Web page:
The new Powers of Attorney Act 2023 has been given Royal Assent and proposes changes which will simplify and streamline the process of substituted decision making. The changes, when introduced, will amend the Mental Capacity Act 2005 and make the system quicker, easier to access and more secure for the thousands of people who make and rely on a lasting power of attorney every year.
The legislation, which was introduced by Stephen Metcalfe MP and supported by the Government, will also strengthen existing fraud protection by allowing checks on the identity of those applying for a lasting power of attorney.
The new online system and the additional safeguards are now being developed by the Office of the Public Guardian. Extensive testing will need to be carried out to ensure the process is simple to use, works as intended and is secure. More information on when it will be available will be published in the coming months.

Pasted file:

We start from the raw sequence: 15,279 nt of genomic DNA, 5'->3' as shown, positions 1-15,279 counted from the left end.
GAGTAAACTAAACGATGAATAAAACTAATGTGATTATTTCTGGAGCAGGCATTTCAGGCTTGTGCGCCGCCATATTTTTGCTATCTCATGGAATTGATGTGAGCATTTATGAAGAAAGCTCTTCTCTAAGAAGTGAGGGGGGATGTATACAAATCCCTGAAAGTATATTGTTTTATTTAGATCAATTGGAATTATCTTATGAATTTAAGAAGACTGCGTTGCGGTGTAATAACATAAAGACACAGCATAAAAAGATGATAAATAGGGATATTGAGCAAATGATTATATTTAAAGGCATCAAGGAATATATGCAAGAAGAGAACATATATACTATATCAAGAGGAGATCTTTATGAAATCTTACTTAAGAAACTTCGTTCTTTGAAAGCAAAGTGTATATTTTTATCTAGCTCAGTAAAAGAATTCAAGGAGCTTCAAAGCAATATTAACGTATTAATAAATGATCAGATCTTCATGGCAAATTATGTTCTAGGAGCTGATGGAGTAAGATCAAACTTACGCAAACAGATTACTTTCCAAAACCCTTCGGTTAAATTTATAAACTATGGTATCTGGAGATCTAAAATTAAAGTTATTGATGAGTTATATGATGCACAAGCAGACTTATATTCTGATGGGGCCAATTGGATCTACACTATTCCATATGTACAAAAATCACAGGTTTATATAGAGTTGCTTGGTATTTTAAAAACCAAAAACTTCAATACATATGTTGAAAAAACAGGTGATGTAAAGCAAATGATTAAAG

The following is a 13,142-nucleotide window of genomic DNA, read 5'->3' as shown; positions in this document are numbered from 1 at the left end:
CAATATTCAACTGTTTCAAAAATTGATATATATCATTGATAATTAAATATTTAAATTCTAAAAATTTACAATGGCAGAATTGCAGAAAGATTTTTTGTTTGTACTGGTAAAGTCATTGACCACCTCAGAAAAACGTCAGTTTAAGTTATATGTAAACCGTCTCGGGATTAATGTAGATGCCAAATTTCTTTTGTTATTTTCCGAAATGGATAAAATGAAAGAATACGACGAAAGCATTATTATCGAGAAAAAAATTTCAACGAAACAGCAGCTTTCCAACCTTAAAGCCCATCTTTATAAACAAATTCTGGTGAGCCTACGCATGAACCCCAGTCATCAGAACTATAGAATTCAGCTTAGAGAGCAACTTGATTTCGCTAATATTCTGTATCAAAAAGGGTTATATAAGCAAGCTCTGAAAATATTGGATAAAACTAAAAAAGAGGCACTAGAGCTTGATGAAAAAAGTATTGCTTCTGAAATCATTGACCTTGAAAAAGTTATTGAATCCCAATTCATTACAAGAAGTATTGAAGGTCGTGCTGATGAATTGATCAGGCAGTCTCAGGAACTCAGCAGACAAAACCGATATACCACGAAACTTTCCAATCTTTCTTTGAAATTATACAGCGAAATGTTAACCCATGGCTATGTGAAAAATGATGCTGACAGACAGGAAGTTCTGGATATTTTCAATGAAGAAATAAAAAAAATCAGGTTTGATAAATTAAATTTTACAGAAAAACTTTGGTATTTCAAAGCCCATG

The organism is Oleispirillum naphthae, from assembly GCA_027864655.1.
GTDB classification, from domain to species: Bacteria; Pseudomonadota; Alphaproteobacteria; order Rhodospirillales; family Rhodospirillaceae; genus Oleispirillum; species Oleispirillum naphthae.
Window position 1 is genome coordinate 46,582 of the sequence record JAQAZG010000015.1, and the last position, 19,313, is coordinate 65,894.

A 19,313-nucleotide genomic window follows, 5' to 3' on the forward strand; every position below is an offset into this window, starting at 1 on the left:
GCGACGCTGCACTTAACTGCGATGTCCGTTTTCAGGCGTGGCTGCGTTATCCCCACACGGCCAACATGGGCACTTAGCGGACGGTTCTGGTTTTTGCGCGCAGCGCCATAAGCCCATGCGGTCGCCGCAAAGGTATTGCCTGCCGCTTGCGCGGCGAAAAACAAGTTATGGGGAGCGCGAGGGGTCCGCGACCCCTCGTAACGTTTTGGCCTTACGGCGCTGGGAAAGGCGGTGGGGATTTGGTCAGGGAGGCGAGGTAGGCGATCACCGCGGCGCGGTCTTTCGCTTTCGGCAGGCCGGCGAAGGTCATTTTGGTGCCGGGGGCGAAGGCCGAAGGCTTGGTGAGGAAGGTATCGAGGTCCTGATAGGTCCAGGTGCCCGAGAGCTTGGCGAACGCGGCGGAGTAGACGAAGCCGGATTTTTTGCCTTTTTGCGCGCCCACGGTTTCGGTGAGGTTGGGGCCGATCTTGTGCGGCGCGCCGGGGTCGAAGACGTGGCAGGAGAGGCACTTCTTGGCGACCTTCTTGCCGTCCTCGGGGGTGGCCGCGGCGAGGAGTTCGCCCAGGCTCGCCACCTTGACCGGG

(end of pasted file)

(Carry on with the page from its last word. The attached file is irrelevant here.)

The digitalisation will speed up registration time by picking up errors earlier and allowing them to be fixed online rather than having to wait for documents to be posted back and forth between the applicant and the Office of the Public Guardian as currently happens.
An improved paper process will also be introduced for those unable to use the internet.
Amy Holmes, the Public Guardian for England and Wales said, “This is a significant milestone in our plans to modernise lasting powers of attorney and we are one step closer to a quicker, more secure and straightforward service.”
In the meantime, the Office of the Public Guardian has increased the number of staff processing applications and the teams are now registering around 19,000 more lasting powers of attorney a month than before the pandemic.